Saturday, October 17, 2009






Illness claims by hundreds of former Nevada Test Site workers and their families remain in limbo nine years after a compensation program was launched and 20 months after Sen. Harry Reid, D-Nev., said those exposed to radioactive materials should be given special consideration.

That consideration, known as "special cohort status," would give those who worked at the test site during years of below-ground nuclear weapons tests the benefit of doubt that their illnesses were caused by radioactive materials without having government contractors estimate the exposures through a costly process called "dose reconstruction."

By granting the special exposure status, qualified workers who suffered from illnesses covered by the program would be entitled to compensation of at least $150,000 apiece.

Critics say the program run by the Department of Labor is snarled in layers of bureaucracy and red tape that so far has cost the government at least $391 million to administer. The program has resulted in more than $2.47 billion in compensation.

One critic, the wife of a former Nevada Test Site and Sandia National Laboratories worker, said she was dismayed because the Labor Department recently denied a request to reopen the claim of her husband, Michael L. Fisher, a 61-year-old software engineer who worked in top secret areas.

Since his claim was filed in 2005, a hair sample confirmed that Fisher was exposed to uranium, and three experts have linked medical problems including congestive heart failure to his exposure.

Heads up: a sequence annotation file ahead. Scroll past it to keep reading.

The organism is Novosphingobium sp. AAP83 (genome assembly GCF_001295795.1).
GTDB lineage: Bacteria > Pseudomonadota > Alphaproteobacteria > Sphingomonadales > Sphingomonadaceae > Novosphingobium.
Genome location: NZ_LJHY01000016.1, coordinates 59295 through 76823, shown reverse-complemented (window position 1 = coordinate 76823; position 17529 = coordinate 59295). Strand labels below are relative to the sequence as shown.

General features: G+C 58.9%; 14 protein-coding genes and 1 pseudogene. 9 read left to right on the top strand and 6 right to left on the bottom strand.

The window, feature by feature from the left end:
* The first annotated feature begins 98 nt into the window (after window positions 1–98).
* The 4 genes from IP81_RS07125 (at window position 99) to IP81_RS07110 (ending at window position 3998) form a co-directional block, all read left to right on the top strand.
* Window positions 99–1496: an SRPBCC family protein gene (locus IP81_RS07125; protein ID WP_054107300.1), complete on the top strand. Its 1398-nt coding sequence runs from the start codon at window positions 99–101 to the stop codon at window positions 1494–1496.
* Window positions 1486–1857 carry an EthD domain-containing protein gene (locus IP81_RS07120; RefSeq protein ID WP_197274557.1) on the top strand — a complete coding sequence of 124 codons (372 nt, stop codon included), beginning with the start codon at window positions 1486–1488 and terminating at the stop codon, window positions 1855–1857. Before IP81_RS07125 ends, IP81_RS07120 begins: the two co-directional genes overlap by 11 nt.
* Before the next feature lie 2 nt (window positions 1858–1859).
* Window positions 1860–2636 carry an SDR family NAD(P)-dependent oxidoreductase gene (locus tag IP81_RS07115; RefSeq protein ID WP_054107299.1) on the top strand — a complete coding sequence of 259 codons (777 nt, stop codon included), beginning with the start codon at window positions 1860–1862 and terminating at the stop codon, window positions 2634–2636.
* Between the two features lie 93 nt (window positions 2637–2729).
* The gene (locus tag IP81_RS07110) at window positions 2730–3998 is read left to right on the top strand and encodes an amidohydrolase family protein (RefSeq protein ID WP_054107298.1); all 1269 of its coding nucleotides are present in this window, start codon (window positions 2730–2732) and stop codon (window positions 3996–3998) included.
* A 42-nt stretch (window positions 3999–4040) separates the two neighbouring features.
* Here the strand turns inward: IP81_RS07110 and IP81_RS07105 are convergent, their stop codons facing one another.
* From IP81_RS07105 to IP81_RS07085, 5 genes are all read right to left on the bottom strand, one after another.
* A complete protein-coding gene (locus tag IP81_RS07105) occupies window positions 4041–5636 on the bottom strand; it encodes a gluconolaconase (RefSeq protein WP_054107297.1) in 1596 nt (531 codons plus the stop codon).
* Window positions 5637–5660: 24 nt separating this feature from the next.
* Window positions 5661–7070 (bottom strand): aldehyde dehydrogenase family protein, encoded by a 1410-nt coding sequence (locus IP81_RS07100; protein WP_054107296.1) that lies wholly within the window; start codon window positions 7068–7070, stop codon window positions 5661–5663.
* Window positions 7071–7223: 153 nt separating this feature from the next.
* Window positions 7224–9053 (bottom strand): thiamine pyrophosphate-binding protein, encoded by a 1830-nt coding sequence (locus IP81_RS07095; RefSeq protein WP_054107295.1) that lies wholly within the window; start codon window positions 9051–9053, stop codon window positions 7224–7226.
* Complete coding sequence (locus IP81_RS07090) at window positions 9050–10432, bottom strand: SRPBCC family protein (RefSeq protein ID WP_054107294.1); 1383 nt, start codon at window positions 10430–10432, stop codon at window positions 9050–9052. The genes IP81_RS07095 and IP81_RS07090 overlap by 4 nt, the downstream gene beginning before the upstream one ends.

Case workers "left out a four-page toxicologist report on the effect uranium has on the body," said his wife, Ronni Fisher.

"I'm ready to fight this. I'm so angry they did this to us," she said. "We need the benefits."

The federal Energy Department was in charge of the program in its first few years, but Congress turned it over to the Labor Department in 2004 to catch up on a backlog of cases.

More than three dozen Cold War nuclear weapons facilities in other states have been granted special cohort status for certain employees after review by Office of Compensation Analysis and Support. The agency is a branch of the National Institute of Occupational Safety and Health and an advisory board to the Department of Health and Human Services appointed by the president.

Only Nevada Test Site workers during atmospheric nuclear testing years, 1951 to 1962, have won special status.

The 12-member Advisory Board on Radiation and Worker Health is not expected to act at its next meeting on a petition to give special status to test site workers during the years of underground nuclear tests, 1963 to 1992.

Ted Katz, the board's designated federal official, said the review process hasn't been completed.

The petition was submitted in April 2007 and NIOSH reported in September 2007 that it had sufficient information to reconstruct doses. Dose reconstruction involves trying to determine about how much radiation a particular worker was exposed to.

Later analysis by an independent contractor, Sanford Cohen and Associates, found that a model for dose reconstruction was flawed.

Reid spokesman Jon Summers said the senator wanted the advisory board to strike a balance between quickly making its decision on granting special status and weighing the petition.

In January 2008, Reid told the advisory board that dose reconstructions performed by NIOSH contractors are based on "flawed and inadequate science." Reid wrote the advisory board five months later expressing "strong support" for the test site workers' petition.